• Insulation board (sealed at seams per manufacturer’s instructions)
    • Foil-back polyisocyanurate – minimum 1/2 inch
    • Extruded polystyrene – minimum 1/2 inch
    • Foil backed urethane foam insulation – minimum 1 inch
  • Spray polyurethane foam (SPF)
    • Closed cell SPF – minimum density of 2.0 pcf and minimum thickness of 2.0 inches
    • Open cell SPF – minimum density of 0.4 to1.5 pcf and minimum thickness of 5.5 inches
  • Cement board – minimum 1/2 inch
  • Built up roofing membrane
  • Modified bituminous roof membrane
  • Particleboard – minimum 1/2 inch
  • Fully adhered single-ply roof membrane
  • Portland cement/sand parge, or gypsum plaster minimum 5/8 inch
  • Cast-in-place and precast concrete
  • Fully grouted uninsulated and insulated concrete block masonry
  • Sheet steel or aluminum

The CalCERTS QII Handbook described in Q1/A1 has sections on envelope air barriers and air sealing that will answer questions about what assemblies are involved and what to avoid. These sections include photos and descriptions of different Energy Code requirements. Here’s one illustrating what NOT to do regarding the mandatory requirement (Section 110.7) to seal all “… joints, penetrations and other opening in the building envelope that are potential sources of air leakage …”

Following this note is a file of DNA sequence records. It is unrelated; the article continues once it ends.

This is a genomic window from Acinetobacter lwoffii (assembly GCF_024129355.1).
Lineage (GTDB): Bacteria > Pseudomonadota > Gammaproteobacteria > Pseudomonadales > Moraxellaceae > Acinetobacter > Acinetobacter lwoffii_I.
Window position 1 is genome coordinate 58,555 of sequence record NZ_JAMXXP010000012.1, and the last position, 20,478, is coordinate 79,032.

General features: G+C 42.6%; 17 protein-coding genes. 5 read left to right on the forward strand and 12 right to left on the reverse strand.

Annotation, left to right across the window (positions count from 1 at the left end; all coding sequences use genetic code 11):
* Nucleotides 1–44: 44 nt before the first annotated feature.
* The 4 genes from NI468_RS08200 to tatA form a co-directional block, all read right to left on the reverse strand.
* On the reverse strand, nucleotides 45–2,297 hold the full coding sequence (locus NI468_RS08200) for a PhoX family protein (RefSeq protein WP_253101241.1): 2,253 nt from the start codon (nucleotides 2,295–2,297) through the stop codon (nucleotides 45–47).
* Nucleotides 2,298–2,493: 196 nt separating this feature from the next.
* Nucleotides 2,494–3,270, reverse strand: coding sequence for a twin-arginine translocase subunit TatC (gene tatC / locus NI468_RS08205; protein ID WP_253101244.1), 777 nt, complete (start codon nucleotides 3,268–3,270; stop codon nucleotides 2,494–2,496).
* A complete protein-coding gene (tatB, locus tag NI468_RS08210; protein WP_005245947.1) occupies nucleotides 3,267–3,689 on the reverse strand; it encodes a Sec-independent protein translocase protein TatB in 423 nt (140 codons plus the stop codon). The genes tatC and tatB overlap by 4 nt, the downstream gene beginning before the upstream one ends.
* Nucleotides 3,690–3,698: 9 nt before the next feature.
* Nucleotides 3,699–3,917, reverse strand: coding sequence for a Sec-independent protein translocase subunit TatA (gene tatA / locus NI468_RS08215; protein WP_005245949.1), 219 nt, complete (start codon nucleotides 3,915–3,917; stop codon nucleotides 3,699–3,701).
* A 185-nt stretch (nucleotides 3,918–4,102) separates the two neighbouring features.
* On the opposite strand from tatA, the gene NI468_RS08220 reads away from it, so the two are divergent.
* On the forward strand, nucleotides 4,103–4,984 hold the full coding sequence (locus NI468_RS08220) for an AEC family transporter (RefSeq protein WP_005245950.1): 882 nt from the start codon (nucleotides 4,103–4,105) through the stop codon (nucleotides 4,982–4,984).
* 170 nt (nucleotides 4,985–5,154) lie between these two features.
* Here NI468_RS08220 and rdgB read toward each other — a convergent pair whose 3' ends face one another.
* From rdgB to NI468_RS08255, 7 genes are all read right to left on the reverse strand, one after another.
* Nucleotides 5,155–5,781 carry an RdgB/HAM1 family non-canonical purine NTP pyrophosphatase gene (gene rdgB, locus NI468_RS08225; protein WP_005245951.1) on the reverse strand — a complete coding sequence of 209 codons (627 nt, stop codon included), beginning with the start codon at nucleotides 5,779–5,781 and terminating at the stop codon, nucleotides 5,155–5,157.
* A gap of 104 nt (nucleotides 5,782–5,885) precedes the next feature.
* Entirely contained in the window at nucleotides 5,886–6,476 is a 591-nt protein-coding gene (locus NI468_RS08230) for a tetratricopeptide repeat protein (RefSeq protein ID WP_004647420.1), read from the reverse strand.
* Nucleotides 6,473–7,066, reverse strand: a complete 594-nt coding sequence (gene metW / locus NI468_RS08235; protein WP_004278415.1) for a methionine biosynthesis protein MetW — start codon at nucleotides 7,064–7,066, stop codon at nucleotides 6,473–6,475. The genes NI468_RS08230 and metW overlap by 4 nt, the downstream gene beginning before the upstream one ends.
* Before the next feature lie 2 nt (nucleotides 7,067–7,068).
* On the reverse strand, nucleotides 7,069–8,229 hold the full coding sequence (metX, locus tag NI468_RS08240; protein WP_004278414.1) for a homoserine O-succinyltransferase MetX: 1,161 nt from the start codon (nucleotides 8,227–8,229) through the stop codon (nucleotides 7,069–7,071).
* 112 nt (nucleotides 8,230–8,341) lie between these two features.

Here’s an example from a 2016 Energy Code Ace Installation Guide showing one of the air barrier techniques required to meet QII:

Q3: Is hard backing required at light wells for skylights?

A3: Skylight light wells that separate indoor conditioned space from unconditioned attic space have to be insulated and designed to prevent air leakage like other parts of the building envelope. To meet QII, the light well walls have to meet the R-value or U-factor requirements for those surfaces per the CF1R Certificate of Compliance, and the light well insulation must be enclosed on all six sides with materials that meet the air barrier requirements per Q2/A2 above.

Here’s an illustration from the Energy Code Ace 2019 Decoding QII handout and the CalCERTS QII Handbook showing skylight light well requirements: